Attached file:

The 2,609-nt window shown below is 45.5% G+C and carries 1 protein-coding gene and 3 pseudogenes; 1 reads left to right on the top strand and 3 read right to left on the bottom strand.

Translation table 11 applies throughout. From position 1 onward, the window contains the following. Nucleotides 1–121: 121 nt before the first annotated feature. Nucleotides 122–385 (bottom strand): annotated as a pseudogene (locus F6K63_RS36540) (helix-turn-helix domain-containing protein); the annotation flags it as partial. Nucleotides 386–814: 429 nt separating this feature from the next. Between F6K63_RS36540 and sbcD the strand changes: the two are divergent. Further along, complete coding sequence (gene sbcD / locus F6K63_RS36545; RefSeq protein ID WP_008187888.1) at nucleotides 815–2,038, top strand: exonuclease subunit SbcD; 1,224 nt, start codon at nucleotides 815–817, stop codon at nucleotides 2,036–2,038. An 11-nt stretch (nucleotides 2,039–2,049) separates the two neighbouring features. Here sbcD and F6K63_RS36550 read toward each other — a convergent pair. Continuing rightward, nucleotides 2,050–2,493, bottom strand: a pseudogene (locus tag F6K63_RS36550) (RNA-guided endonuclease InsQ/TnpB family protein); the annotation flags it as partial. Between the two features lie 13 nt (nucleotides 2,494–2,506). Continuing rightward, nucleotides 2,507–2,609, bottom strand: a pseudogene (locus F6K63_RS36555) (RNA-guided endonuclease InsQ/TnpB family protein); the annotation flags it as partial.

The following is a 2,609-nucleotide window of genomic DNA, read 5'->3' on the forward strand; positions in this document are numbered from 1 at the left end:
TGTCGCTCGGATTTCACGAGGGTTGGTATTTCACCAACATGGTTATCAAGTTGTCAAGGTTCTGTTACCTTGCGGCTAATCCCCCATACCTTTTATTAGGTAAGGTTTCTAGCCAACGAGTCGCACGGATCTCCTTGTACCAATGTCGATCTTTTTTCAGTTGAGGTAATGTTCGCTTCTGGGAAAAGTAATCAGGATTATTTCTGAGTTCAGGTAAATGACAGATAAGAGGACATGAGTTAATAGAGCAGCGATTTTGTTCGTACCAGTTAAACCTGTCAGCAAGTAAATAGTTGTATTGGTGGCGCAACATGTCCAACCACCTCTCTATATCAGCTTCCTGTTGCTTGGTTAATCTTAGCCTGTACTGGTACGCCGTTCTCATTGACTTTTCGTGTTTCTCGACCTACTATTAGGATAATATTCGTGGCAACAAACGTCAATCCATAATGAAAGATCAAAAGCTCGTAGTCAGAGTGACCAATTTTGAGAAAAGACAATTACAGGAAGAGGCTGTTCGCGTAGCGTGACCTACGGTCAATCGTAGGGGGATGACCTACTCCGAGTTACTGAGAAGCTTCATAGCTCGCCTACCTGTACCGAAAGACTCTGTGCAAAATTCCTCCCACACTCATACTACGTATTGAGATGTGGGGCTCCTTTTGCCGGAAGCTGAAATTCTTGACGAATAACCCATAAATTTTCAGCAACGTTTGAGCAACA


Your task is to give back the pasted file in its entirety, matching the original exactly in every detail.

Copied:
The 2,609-nt window shown below is 45.5% G+C and carries 1 protein-coding gene and 3 pseudogenes; 1 reads left to right on the top strand and 3 read right to left on the bottom strand.

Translation table 11 applies throughout. From position 1 onward, the window contains the following. Nucleotides 1–121: 121 nt before the first annotated feature. Nucleotides 122–385 (bottom strand): annotated as a pseudogene (locus F6K63_RS36540) (helix-turn-helix domain-containing protein); the annotation flags it as partial. Nucleotides 386–814: 429 nt separating this feature from the next. Between F6K63_RS36540 and sbcD the strand changes: the two are divergent. Further along, complete coding sequence (gene sbcD / locus F6K63_RS36545; RefSeq protein ID WP_008187888.1) at nucleotides 815–2,038, top strand: exonuclease subunit SbcD; 1,224 nt, start codon at nucleotides 815–817, stop codon at nucleotides 2,036–2,038. An 11-nt stretch (nucleotides 2,039–2,049) separates the two neighbouring features. Here sbcD and F6K63_RS36550 read toward each other — a convergent pair. Continuing rightward, nucleotides 2,050–2,493, bottom strand: a pseudogene (locus tag F6K63_RS36550) (RNA-guided endonuclease InsQ/TnpB family protein); the annotation flags it as partial. Between the two features lie 13 nt (nucleotides 2,494–2,506). Continuing rightward, nucleotides 2,507–2,609, bottom strand: a pseudogene (locus F6K63_RS36555) (RNA-guided endonuclease InsQ/TnpB family protein); the annotation flags it as partial.

The following is a 2,609-nucleotide window of genomic DNA, read 5'->3' on the forward strand; positions in this document are numbered from 1 at the left end:
TGTCGCTCGGATTTCACGAGGGTTGGTATTTCACCAACATGGTTATCAAGTTGTCAAGGTTCTGTTACCTTGCGGCTAATCCCCCATACCTTTTATTAGGTAAGGTTTCTAGCCAACGAGTCGCACGGATCTCCTTGTACCAATGTCGATCTTTTTTCAGTTGAGGTAATGTTCGCTTCTGGGAAAAGTAATCAGGATTATTTCTGAGTTCAGGTAAATGACAGATAAGAGGACATGAGTTAATAGAGCAGCGATTTTGTTCGTACCAGTTAAACCTGTCAGCAAGTAAATAGTTGTATTGGTGGCGCAACATGTCCAACCACCTCTCTATATCAGCTTCCTGTTGCTTGGTTAATCTTAGCCTGTACTGGTACGCCGTTCTCATTGACTTTTCGTGTTTCTCGACCTACTATTAGGATAATATTCGTGGCAACAAACGTCAATCCATAATGAAAGATCAAAAGCTCGTAGTCAGAGTGACCAATTTTGAGAAAAGACAATTACAGGAAGAGGCTGTTCGCGTAGCGTGACCTACGGTCAATCGTAGGGGGATGACCTACTCCGAGTTACTGAGAAGCTTCATAGCTCGCCTACCTGTACCGAAAGACTCTGTGCAAAATTCCTCCCACACTCATACTACGTATTGAGATGTGGGGCTCCTTTTGCCGGAAGCTGAAATTCTTGACGAATAACCCATAAATTTTCAGCAACGTTTGAGCAACA